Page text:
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Online Craps Explained

posted on September 24, 2012

Check out our amazing slot games! Craps is a dice based game in which players place wagers on the outcome of the roll, or a series of rolls, of a pair of dice. Unlike when playing slots, players may wager money against each other as in a street craps or a bank as in a casino craps. Street craps can be played anywhere because it requires little equipment. Craps is known as a game of high class and reputation, though the history of craps is on the murky side. Unlike its other counterparts, craps gambling stems to different origins.

Craps is considered to be developed from an old English game 'hazard'. Its origins are complex and may date to the Crusades, later being influenced by French gamblers. What became the modern American version of the game was brought to New Orleans first by Bernard Xavier Philippe de marigny de Mandeville, scion of wealthy Louisiana landowners, who was a gambler and also politician. There was a pothole in Bernard's version of the game in which players could exploit the casino using fixed dice and take advantage of the way players can place their bets with or against the dice thrower.

Later, John H. Winn introduced the "don't pass" betting option in order to fix this and that version of craps is still used. The game was known as crapaud which means 'toad' in French, reportedly owes its modern popularity to it being spread through the African-American community. Craps has now gone online and can be enjoyed at online casinos.

Rules of Online Craps

The basic structure of online craps is very simple: Place a bet, roll the dice, and see if you're number combination comes up. It's the betting field that's complex and looking at the array of numbers, symbols and betting "lines" on the table can be more than overwhelming to both new and seasoned players.

Bank Craps is a real money casino game played by one or more players against a casino (bank). The casino covers all player bets at a table and sets the odds on its payout. Players take turns rolling two dice. The player who rolls the dice is called the "shooter". Other players at the table bet on the shooter's rolls by placing chips on various different areas on the table that pay out according to numbers rolled.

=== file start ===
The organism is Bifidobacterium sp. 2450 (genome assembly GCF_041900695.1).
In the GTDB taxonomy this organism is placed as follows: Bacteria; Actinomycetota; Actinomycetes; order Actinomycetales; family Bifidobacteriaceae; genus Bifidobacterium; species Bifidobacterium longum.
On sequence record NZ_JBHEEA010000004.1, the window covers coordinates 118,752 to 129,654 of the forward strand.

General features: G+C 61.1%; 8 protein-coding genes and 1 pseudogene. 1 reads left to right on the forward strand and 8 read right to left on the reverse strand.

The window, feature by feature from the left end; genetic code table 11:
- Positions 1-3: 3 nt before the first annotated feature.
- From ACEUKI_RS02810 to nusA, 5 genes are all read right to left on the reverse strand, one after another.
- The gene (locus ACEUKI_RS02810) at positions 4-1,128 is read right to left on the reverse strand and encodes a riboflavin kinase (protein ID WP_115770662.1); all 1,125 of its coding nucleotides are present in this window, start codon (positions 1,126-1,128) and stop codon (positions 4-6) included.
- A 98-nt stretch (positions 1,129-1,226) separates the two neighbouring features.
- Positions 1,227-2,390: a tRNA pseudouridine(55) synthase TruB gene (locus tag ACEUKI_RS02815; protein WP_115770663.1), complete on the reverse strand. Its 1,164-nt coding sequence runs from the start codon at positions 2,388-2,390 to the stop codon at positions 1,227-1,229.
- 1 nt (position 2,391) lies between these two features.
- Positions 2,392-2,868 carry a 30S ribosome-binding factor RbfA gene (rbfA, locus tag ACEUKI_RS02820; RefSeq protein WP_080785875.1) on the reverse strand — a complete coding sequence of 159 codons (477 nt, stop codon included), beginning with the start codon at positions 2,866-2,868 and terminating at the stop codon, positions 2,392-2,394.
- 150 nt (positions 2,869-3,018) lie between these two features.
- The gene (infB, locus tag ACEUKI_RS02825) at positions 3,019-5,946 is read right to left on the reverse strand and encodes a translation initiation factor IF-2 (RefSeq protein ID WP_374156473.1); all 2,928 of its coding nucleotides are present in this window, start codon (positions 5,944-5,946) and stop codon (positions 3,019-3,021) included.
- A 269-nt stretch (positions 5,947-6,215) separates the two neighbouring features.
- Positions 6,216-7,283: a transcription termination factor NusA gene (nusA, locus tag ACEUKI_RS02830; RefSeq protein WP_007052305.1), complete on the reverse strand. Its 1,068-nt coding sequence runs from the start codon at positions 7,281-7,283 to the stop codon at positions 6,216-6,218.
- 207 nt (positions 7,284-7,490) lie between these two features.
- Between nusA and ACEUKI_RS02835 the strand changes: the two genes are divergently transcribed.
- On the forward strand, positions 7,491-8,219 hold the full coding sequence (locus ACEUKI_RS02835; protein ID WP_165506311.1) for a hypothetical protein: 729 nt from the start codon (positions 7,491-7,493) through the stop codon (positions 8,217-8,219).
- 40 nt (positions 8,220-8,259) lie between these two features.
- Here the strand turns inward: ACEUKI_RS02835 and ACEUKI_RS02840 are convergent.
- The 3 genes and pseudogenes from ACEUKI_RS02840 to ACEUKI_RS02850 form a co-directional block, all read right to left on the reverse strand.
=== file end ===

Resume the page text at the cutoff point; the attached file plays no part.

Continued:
To begin, a player wishing to play as the shooter must bet at least the table minimum on either the "Pass" line or the "Don't Pass" line. The "Pass" line is associated to shooter being 'Right' or 'Win' whereas the "Don't Pass" is related to shooter being 'Wrong' or 'Loose'. The game is played in Rounds, with the right to roll the dice moves in a clockwise manner around the craps table at the end of each round. A player may choose not to roll (but can continue to bet); the dice then pass to the next player willing to become the shooter. The shooter is presented with multiple dice (typically five) by the "stickman", and must choose two to roll with. The remaining dice are returned to the stickman's bowl and are not used.

Each round has two phases: "come-out" and "point". To start a round, the shooter makes one or more "come-out" rolls. A come-out roll of 2, 3 or 12 (called "craps", the shooter is said to "crap out") ends the round with players losing their "pass line" bets. A come-out roll of 7 or 11 (a "natural") results in a win for "pass line" bets. The shooter continues to make come-out rolls until he rolls 4, 5, 6, 8, 9, or 10, and the number becomes the "point". The dealers then move an "On" button to the point number signifying the second phase of the round. If the shooter rolls the point number, the result is a win for bets on the pass line. If the shooter rolls a seven (a "seven-out"), the pass line loses, the "Don't Pass" wins, and the round ends.

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